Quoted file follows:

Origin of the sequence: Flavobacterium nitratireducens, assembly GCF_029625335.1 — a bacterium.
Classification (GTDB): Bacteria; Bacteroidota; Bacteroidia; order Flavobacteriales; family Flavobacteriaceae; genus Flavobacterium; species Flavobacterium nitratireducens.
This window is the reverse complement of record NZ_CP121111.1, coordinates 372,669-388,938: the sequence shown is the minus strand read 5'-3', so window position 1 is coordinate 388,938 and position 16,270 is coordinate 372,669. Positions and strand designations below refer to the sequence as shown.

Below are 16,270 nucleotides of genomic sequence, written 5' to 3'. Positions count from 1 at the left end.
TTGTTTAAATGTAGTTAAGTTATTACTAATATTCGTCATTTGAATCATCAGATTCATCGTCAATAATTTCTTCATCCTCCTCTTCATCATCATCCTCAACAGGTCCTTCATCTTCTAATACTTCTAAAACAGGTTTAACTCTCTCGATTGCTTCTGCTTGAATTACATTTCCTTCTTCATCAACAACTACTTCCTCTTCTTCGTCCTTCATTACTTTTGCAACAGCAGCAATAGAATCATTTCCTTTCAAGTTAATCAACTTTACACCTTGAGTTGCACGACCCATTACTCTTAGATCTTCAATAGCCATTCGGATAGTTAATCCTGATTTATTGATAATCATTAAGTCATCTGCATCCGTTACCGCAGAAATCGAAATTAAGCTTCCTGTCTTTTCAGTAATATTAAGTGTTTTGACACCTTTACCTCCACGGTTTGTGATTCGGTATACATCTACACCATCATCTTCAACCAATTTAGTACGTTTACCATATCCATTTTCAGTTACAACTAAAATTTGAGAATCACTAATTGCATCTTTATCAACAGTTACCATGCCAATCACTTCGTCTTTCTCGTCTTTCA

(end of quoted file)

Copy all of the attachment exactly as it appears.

Origin of the sequence: Flavobacterium nitratireducens, assembly GCF_029625335.1 — a bacterium.
Classification (GTDB): Bacteria; Bacteroidota; Bacteroidia; order Flavobacteriales; family Flavobacteriaceae; genus Flavobacterium; species Flavobacterium nitratireducens.
This window is the reverse complement of record NZ_CP121111.1, coordinates 372,669-388,938: the sequence shown is the minus strand read 5'-3', so window position 1 is coordinate 388,938 and position 16,270 is coordinate 372,669. Positions and strand designations below refer to the sequence as shown.

Below are 16,270 nucleotides of genomic sequence, written 5' to 3'. Positions count from 1 at the left end.
TTGTTTAAATGTAGTTAAGTTATTACTAATATTCGTCATTTGAATCATCAGATTCATCGTCAATAATTTCTTCATCCTCCTCTTCATCATCATCCTCAACAGGTCCTTCATCTTCTAATACTTCTAAAACAGGTTTAACTCTCTCGATTGCTTCTGCTTGAATTACATTTCCTTCTTCATCAACAACTACTTCCTCTTCTTCGTCCTTCATTACTTTTGCAACAGCAGCAATAGAATCATTTCCTTTCAAGTTAATCAACTTTACACCTTGAGTTGCACGACCCATTACTCTTAGATCTTCAATAGCCATTCGGATAGTTAATCCTGATTTATTGATAATCATTAAGTCATCTGCATCCGTTACCGCAGAAATCGAAATTAAGCTTCCTGTCTTTTCAGTAATATTAAGTGTTTTGACACCTTTACCTCCACGGTTTGTGATTCGGTATACATCTACACCATCATCTTCAACCAATTTAGTACGTTTACCATATCCATTTTCAGTTACAACTAAAATTTGAGAATCACTAATTGCATCTTTATCAACAGTTACCATGCCAATCACTTCGTCTTTCTCGTCTTTCA